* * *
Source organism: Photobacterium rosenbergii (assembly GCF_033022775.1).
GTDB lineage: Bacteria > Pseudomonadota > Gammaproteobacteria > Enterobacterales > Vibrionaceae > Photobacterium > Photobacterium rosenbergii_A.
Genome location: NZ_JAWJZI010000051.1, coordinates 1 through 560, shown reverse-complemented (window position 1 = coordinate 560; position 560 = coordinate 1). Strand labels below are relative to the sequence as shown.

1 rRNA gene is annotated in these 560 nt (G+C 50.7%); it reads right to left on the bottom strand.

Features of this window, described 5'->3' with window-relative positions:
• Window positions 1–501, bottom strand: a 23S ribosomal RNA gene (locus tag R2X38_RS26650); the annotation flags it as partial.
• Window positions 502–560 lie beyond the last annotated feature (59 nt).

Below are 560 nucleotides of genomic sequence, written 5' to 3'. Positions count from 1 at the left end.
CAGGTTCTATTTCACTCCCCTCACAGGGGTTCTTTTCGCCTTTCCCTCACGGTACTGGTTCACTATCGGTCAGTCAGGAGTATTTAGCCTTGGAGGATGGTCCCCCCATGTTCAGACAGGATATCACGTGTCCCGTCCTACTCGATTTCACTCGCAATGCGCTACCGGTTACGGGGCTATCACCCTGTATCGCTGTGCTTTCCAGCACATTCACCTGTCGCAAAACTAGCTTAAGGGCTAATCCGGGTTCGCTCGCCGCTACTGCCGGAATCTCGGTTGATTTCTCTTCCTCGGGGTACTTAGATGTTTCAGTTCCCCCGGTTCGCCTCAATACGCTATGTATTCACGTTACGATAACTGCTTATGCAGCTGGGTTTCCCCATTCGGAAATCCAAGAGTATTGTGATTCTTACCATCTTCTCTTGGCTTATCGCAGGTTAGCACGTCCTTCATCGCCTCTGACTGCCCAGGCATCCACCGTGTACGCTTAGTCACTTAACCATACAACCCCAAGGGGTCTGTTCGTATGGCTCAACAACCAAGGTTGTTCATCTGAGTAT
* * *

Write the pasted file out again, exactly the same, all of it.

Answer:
Source organism: Photobacterium rosenbergii (assembly GCF_033022775.1).
GTDB lineage: Bacteria > Pseudomonadota > Gammaproteobacteria > Enterobacterales > Vibrionaceae > Photobacterium > Photobacterium rosenbergii_A.
Genome location: NZ_JAWJZI010000051.1, coordinates 1 through 560, shown reverse-complemented (window position 1 = coordinate 560; position 560 = coordinate 1). Strand labels below are relative to the sequence as shown.

1 rRNA gene is annotated in these 560 nt (G+C 50.7%); it reads right to left on the bottom strand.

Features of this window, described 5'->3' with window-relative positions:
• Window positions 1–501, bottom strand: a 23S ribosomal RNA gene (locus tag R2X38_RS26650); the annotation flags it as partial.
• Window positions 502–560 lie beyond the last annotated feature (59 nt).

Below are 560 nucleotides of genomic sequence, written 5' to 3'. Positions count from 1 at the left end.
CAGGTTCTATTTCACTCCCCTCACAGGGGTTCTTTTCGCCTTTCCCTCACGGTACTGGTTCACTATCGGTCAGTCAGGAGTATTTAGCCTTGGAGGATGGTCCCCCCATGTTCAGACAGGATATCACGTGTCCCGTCCTACTCGATTTCACTCGCAATGCGCTACCGGTTACGGGGCTATCACCCTGTATCGCTGTGCTTTCCAGCACATTCACCTGTCGCAAAACTAGCTTAAGGGCTAATCCGGGTTCGCTCGCCGCTACTGCCGGAATCTCGGTTGATTTCTCTTCCTCGGGGTACTTAGATGTTTCAGTTCCCCCGGTTCGCCTCAATACGCTATGTATTCACGTTACGATAACTGCTTATGCAGCTGGGTTTCCCCATTCGGAAATCCAAGAGTATTGTGATTCTTACCATCTTCTCTTGGCTTATCGCAGGTTAGCACGTCCTTCATCGCCTCTGACTGCCCAGGCATCCACCGTGTACGCTTAGTCACTTAACCATACAACCCCAAGGGGTCTGTTCGTATGGCTCAACAACCAAGGTTGTTCATCTGAGTAT